This 24-year-old is using his job search to make a living off video games

By Tia Watkins, for CNN • Published 19th January 2021 Alfonso Rodríguez, 28, is obsessed with finding the elusive dopamine rush that can come with playing video games. Earlier this year, the Orange County,…

This 24-year-old is using his job search to make a living off video games

By Tia Watkins, for CNN • Published 19th January 2021

Alfonso Rodríguez, 28, is obsessed with finding the elusive dopamine rush that can come with playing video games.

Earlier this year, the Orange County, California, resident earned a degree in computer science and held a job at a cybersecurity company. And then, he quit. And found himself riding a multibillion-dollar industry on the shoulders of a spreadsheet and a computer.

“Now that I’m not working with my hands, I feel bored. I feel just like a dumb robot. I want to get back into creative stuff,” said Rodríguez, who spends six hours a day and unlimited days on social media searching for interesting information about virtual reality and video games.

Rodríguez has “found virtual reality interesting because it creates new and different ways to see the world,” he said.

Playing video games, he said, delivers dopamine surges and prevents a dip in mood. But unlike a low moment in his job, playing video games is like a mini vacation that can last a few minutes.

In August, Rodríguez quit his programming position and started looking into ways to profit from his obsession. He started making money from Reddit, selling information he gathered while playing games. On the popular social media platform, he just promoted his gaming forums, which includes sleeping tips, tips for that new game you’re thinking about, how to cheat and some date-night-style tips for casual play.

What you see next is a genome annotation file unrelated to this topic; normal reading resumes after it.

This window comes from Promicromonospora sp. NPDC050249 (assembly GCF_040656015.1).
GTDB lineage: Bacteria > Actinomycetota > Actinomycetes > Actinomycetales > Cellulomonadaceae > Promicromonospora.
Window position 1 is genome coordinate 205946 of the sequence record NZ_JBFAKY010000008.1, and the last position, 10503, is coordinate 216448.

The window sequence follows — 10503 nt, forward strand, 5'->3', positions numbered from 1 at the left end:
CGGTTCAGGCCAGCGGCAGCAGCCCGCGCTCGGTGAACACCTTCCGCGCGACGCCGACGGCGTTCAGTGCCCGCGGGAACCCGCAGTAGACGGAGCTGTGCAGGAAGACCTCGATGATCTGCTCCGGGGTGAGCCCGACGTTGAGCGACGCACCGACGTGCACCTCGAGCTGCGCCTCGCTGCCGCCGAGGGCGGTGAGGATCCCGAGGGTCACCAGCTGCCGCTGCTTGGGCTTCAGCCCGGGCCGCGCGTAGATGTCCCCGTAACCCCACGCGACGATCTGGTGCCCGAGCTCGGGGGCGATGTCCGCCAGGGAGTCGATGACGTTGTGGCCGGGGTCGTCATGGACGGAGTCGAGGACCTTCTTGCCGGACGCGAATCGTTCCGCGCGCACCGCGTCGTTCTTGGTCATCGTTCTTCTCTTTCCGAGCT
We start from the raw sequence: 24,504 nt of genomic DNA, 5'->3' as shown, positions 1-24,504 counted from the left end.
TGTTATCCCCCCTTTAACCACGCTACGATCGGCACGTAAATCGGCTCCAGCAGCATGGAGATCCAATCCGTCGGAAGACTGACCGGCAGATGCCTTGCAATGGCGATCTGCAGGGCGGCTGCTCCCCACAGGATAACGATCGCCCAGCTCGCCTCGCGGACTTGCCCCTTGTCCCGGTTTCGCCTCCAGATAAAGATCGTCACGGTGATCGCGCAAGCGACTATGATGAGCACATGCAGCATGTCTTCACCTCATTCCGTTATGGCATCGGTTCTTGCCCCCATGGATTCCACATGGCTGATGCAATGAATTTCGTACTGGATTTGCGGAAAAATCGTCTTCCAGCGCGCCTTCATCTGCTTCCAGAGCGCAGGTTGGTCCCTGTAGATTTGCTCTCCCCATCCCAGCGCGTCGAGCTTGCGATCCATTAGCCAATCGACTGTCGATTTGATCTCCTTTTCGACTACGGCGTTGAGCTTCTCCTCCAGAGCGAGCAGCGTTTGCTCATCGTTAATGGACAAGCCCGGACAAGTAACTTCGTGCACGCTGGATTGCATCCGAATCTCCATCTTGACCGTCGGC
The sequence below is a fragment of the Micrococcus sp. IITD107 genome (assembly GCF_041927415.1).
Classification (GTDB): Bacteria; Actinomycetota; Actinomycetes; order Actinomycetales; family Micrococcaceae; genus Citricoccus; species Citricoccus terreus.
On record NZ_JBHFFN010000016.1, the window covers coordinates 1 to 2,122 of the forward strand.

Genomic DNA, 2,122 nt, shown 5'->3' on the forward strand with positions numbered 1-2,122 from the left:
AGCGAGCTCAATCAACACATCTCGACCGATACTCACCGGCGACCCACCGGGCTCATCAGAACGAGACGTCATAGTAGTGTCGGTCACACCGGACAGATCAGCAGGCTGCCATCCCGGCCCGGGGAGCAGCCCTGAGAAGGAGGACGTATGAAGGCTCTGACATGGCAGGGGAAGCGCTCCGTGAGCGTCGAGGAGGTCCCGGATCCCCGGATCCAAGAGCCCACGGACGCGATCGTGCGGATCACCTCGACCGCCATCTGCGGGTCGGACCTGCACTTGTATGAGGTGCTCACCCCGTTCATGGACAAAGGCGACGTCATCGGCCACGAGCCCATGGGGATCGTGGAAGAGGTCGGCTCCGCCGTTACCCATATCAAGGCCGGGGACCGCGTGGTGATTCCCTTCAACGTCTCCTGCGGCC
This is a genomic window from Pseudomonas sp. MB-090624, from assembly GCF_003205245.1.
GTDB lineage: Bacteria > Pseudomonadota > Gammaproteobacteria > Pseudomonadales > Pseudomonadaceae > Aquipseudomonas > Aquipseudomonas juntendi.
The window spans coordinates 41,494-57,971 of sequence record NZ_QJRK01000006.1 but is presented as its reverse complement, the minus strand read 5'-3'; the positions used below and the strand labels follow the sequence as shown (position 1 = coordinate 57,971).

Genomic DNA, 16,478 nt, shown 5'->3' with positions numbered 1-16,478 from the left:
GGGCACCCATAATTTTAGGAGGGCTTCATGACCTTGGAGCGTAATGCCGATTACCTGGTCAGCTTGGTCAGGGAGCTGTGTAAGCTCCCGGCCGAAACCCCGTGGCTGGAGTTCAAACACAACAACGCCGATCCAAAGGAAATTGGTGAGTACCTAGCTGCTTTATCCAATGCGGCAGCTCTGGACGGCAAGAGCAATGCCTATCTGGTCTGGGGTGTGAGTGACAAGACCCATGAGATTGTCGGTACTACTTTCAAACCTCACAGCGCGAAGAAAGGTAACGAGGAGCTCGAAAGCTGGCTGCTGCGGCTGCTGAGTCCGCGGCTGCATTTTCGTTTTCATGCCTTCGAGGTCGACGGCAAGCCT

Rodríguez is the first employee for San Francisco-based Intelligence Vault, a startup that matches gamers with companies that advertise on top sites such as Reddit.com and Facebook. But the company is unique in that it only helps gaming companies through the sale of ads and sponsorships.

The one-time programmer, now 24, is branching out into more creative avenues. He is hiring an art director to help popularize games and hosts his own video series on YouTube, “One Man’s Internet Experiment.” His goal is to make the mental switch from gaming to the company work part-time and make money in the process.

“It just kind of fits into my mission and what I’m doing with the company, which is making a viable platform for people to do creative work and to be loved for it,” he said.

Rodríguez doesn’t want to take on too much work, but he’d like to grow the company into something big and help gamers get creative in the process.

“Gamers will say, ‘I need a second, third platform. This is the way to do it.’ So I would hope that if it can turn into something sustainable, there will be enough games that people will be happy with. I want to have a website full of ads,” he said.

The young tech employee is looking to hire more developers and other employees to help make the company profitable. On a positive note, he has found a lot of job prospects. According to a survey from job site Indeed, venture capitalists are more likely to invest in mobile developers for their smartphones than desktop developers.

He hopes to have a full-time position set by the end of the year.

In a few years, he hopes to have taken the game industry from a niche hobby to a service that makes money for the top games’ publishers through advertising.

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